McAfee has released Cloud-Native: The Infrastructure-as-a-Service Adoption and Risk Report, covering new research on Infrastructure-as-a-Service (IaaS) incidents in the cloud. According to industry analysts, IaaS is now the fastest growing area of the cloud due to the speed, cost
In the rush toward IaaS adoption, many organizations overlook the shared responsibility model for the cloud and assume that security is taken care of completely by the cloud provider. However, the security of what customers put in the cloud, most importantly sensitive data, is their responsibility. To defend against the new era of Cloud-Native Breaches, organizations need to use security tools that are cloud-native, purpose-built for cloud security and address their portion of the shared responsibility model.”
Rajiv Gupta, Senior Vice President, Cloud Security, McAfee.
With regards to Practitioner-Leadership Disconnect, the report showed that 90 percent of companies have experienced some security issue in IaaS, misconfiguration or otherwise. Yet twice as many practitioners think they’ve never experienced an issue compared to their C-Level leadership. Only 26 percent are equipped to audit for misconfigurations in IaaS, which likely accounts for the lack of visibility. It is possible the speed of cloud adoption is putting some security practitioners behind, lacking the tools they need to stop CNBs, even while their leadership perceives greater risk.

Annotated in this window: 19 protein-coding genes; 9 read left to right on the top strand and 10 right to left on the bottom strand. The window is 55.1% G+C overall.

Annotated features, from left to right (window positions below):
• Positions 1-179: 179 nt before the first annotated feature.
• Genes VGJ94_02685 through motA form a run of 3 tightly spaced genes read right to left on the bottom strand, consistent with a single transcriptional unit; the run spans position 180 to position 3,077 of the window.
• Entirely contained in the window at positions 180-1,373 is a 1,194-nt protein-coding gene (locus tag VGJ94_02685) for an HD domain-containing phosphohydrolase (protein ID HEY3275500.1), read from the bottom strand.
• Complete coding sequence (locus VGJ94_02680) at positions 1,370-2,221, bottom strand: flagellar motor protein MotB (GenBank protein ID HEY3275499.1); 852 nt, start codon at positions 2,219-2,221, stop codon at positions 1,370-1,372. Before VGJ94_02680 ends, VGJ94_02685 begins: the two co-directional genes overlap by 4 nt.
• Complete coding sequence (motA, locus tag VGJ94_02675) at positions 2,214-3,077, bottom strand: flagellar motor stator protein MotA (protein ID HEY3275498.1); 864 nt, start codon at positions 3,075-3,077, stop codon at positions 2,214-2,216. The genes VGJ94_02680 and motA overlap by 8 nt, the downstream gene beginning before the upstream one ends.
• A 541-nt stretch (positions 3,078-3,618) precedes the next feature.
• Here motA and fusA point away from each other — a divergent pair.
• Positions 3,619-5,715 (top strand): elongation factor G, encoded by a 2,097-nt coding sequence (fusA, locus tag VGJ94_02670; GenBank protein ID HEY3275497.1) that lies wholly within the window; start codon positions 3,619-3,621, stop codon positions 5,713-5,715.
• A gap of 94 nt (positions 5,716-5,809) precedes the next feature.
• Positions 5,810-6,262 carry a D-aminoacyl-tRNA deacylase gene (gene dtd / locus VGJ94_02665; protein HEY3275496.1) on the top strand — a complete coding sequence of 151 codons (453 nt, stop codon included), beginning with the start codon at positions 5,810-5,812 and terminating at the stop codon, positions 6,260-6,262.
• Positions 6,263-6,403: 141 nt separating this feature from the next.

The report also reveals that Cloud Data Loss in IaaS is on the Rise. Incidents triggered by Data Loss Prevention (DLP) rules in IaaS, such PCI data entering a storage object with public-read access, are up 248 percent year-over-year. Forty-two percent of the storage objects with DLP incidents were misconfigured.
According to the report, IaaS is the New Shadow IT. Keeping track of security incidents in IaaS is increasingly difficult given the ease with which developers can spin up new infrastructure, and this is made worse when organizations operate in multiple cloud service provider environments. Seventy-six percent of respondents said they use multiple IaaS providers, yet data sourced from actual cloud usage shows 92 percent actually do. Incidents will go under the radar if companies aren’t aware of where their infrastructure lives.